Again not true. When you IPO you don't float 100% of your shares. In the case of Facebook, an IPO may not even see 10% of the company listed - ie. not a lot more than what is already being traded in secondary markets.
Most listed companies do not exchange 100% of their stock - not even close. By this reckoning then, no company in the world has a real valuation because at no time is all of their stock available for purchase. The author needs to go to Google Finance and lookup any of the Fortune 100 and see for himself that most have a lot of stock outstanding or not listed.
3. "If the supposed billion dollars Facebook is allegedly pulling in this year was happening at anywhere a decent margin, they wouldn’t have needed a series E round of $120 million from Elevation Partners just three months ago."
You should have read the link you posted, because the story is that Elevation bought $120M of stock from private holders. ie. Facebook didn't raise that money. The last money they raised was $200M (on $10B) from Digital Sky in May of 09
(btw if you did read the story at the link you referenced, the 4th paragraph mentions that Facebook revenue for '09 was $700-800M, not the 200 'best guess, being generous' that you work on).
But anyway, the recent (cheap) money they raised went into CAPEX (building datacenters to lower your overheads) and cashing out some stock holders for a very high valuation for non-voting stock.
Facebook is still at the growth stage so every dollar is (wisely) re-invested in the company in ways that will improve the bottom line. $100M is a drop compared to the cost of building datacenters (the new Google datacenter in Iceland cost 250M - without servers).
Having their own datacenters will reduce their infrastructure costs over time. While it is a lot of money - it will pay itself off within a few years because atm they are leasing space and bandwidth. Not a bad use of what is 1% of their company.
4. "But let’s be charitable. Let’s imagine that Facebook miraculously made $200 million this year — a 20% margin. (I don’t think that’s true, otherwise why take another $120 million from Elevation Partners, but hey, let your imagination roam). That would put Facebook’s P/E at some 165."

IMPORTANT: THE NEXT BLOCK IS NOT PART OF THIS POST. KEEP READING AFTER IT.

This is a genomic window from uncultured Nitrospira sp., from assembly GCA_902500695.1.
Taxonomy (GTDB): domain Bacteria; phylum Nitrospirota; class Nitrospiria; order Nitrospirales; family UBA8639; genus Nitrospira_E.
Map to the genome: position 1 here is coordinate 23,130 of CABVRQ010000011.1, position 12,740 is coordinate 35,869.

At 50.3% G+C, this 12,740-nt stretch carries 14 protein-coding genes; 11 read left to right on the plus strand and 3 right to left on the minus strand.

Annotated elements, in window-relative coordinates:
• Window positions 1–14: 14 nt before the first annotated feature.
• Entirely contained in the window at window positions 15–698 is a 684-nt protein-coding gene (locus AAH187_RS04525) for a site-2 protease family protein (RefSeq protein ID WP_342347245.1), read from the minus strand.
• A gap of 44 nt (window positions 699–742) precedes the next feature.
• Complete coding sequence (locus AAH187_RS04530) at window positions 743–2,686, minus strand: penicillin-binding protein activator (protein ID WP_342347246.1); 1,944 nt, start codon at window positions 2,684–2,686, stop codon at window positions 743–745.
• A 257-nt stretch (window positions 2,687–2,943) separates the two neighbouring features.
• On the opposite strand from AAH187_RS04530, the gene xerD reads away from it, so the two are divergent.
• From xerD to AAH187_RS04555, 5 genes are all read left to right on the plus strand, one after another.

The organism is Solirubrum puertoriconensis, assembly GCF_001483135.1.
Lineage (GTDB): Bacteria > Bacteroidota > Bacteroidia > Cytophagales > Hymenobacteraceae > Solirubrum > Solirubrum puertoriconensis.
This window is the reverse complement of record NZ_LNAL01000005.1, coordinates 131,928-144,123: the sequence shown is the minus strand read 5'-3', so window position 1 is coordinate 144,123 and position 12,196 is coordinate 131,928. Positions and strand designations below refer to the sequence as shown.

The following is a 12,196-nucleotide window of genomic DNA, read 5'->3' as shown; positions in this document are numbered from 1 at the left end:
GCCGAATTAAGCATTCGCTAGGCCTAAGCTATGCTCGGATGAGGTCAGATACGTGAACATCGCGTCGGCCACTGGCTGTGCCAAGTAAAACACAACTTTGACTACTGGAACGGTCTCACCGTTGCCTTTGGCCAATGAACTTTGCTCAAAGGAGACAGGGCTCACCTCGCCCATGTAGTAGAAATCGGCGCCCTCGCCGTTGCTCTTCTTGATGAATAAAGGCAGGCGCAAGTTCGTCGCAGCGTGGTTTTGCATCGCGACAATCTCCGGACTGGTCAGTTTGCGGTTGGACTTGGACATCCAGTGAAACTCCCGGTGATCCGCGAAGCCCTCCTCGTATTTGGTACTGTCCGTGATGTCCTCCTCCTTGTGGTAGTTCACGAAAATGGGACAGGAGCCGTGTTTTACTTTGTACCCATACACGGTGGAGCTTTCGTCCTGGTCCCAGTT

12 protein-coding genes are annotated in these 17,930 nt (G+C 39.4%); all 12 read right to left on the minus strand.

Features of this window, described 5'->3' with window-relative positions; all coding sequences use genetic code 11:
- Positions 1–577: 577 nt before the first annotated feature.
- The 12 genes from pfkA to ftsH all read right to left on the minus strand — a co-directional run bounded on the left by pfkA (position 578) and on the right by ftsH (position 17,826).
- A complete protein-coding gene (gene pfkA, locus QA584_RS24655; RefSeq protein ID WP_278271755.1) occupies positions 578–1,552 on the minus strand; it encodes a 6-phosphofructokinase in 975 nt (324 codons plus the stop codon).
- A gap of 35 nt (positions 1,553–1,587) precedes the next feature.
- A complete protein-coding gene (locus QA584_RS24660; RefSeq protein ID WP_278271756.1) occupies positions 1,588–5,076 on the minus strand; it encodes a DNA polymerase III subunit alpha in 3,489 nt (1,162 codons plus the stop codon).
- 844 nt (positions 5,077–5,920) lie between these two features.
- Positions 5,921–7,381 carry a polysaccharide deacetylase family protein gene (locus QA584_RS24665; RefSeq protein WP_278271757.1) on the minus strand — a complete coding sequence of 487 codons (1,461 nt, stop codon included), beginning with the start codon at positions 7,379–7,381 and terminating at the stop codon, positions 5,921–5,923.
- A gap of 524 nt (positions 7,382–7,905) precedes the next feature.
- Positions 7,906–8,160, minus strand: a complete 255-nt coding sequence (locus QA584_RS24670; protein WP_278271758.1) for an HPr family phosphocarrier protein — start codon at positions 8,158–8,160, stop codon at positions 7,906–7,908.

How about we Get Real(tm) and say $1.1B this year, and that is before they start booking platform revenue from Facebook credits, which will be 30% of everything Zynga et al make (and Zynga made over $500M+ in '09). $700+ in 99, $1.1B+ this year, and at least an extra billion in the first year of Facebook credits. Not bad.
Each time they double revenue you can halve the PE - which is why it is so high atm.
"No outrageous profits after seven years and half a billion users"
They are profitable, and on a trajectory that will see them reach ridiculous numbers. See the more sane and informed discussion about Facebook revenue projetions and the business model here:
(if you are actually interested in learning why Facebook is valued so highly, what the business model is and where it is going - check this link, the conversation took place earlier today and it will save me re-hashing a lot of the points here)
Facebook has reached every corner of the world in short time. We can all agree that their ads suck - yet even with this shitty advertising, which is mostly for Russian brides, they have managed to hit a cool $1B - without even trying. Imagine if they had some real ad technology behind that site. They will do something that Google has failed to do, that is, have two sources of revenue. 1. the ads. 2. the platform - both of these are billion dollar businesses.
What is more depressing than just how mis-informed and terrible this article is? The number of fans in the comments who eat up every word and cheer them on.
Does Facebook approve the sell price? If so then it's likely biased up.
They also have to make sure that they remain within the 500-shareholder rule, which would otherwise force them to go public (which is what happen to Google).
* '09 spent $400 on $700M of revenue ($300M profit)